This guide takes 100 simple classics and casts aside the insecurities of normal recipes. Ingredients are listed, followed by a suggestion of how much you might need. It includes a helpful section on where to get hold of everything worth eating.
What is there to say about a new Nigel Slater book? Especially one called Appetite
. It is exactly what it should be. This is the book he has been heading for all along. It is about food, to be sure, but it is also a statement of his personal philosophy, which seems to amount to this: that our appetites are founded in pleasure; and that we must interrogate those pleasures, and take them very seriously indeed, if we are to eat as well as we can. To eat well means to eat, and cook, pleasurably. So in Appetite
Slater takes food, and cooking, back to where he believes it belongs, back to the realm of sensuous pleasure and comfort. Back to the sheer bliss, as he might say, of putting something warm, soft, and sticky in your mouth.
Very cleverly, he has built his book not around detailed recipes as such--that would be too specific for his purposes--but around the sort of thing that might pop into your head as something you would really like to eat. These are the kinds of food this generous and handsome book celebrates; foods that have a genuine part to play in people's lives. This is quintessential Nigel Slater: laid-back, not claiming any special privilege as a chef ("If I can do it, so can you," he remarks), and all wrapped up in that wonderful, lived-in, squashy prose that hits the spot every time. A feast of a book, from a man with no tricks or gimmicks, who is happily in touch with his own appetites and wants to put us in touch with ours. --Robin Davidson, Amazon.co.uk
?If you decide to go through life without cooking you are missing something very, very special. You are losing out on one of the greatest pleasures you can have with your clothes on.? ? Nigel Slater
A chance comment spurred the heralded Observer columnist and wildly popular cookbook author Nigel Slater to write Appetite. A reader asked ?If you don?t give me exact amounts in a recipe, then how will I know if it is right?? Slater realized the reader had so little confidence in his own cooking that he didn?t know what he liked unless he was told. Appetite is not about getting it right or wrong; it is about liking what you cook.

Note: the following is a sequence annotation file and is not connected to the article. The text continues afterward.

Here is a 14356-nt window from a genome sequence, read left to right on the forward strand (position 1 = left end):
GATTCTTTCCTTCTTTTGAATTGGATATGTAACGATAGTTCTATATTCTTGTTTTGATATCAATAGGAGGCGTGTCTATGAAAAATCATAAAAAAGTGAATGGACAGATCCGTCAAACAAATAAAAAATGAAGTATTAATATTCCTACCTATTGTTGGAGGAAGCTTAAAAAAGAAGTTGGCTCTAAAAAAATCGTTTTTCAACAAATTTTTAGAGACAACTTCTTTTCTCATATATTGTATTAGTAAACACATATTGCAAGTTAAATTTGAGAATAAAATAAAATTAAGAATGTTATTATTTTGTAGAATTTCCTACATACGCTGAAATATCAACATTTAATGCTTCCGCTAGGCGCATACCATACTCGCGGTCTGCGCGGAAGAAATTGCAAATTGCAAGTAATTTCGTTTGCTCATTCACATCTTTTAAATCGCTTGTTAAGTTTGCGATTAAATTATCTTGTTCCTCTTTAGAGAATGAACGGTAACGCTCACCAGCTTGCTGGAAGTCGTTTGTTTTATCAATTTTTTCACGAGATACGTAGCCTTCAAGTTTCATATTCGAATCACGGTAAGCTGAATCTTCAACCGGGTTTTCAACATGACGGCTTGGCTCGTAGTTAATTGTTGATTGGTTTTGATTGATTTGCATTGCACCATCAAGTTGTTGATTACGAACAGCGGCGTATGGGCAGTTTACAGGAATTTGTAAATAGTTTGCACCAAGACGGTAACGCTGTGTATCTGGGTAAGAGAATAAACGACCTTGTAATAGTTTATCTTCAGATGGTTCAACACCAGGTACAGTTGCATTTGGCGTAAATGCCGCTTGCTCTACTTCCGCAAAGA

To help the everyday cook achieve culinary independence, Slater supplies the basics of relaxed, unpretentious, hearty cooking, written with his trademark humour and candour. Slater doesn?t believe in replicating restaurant-style theatricality to impress guests -- he simply loves food, and his love is evident on every page.
Slater covers the philosophies of cooking, the basics to have on hand, and detailed descriptions of necessary equipment and ingredients. He tells you which wok to buy (the cheap one), and why it can pay to flirt with the fishmonger. There are sections on seasoning, a good long list of foods that pair well, and a large collection of recipes for soup, pasta, rice, vegetables, fish, meat, pastry and desserts. These are straightforward, easy-to-make dishes adapted for the North American cook -- every one a springboard to something new, different and delicious. And with full-colour photography throughout the book, Appetite is a feast for the eyes as well as the palate.
From the Inside Flap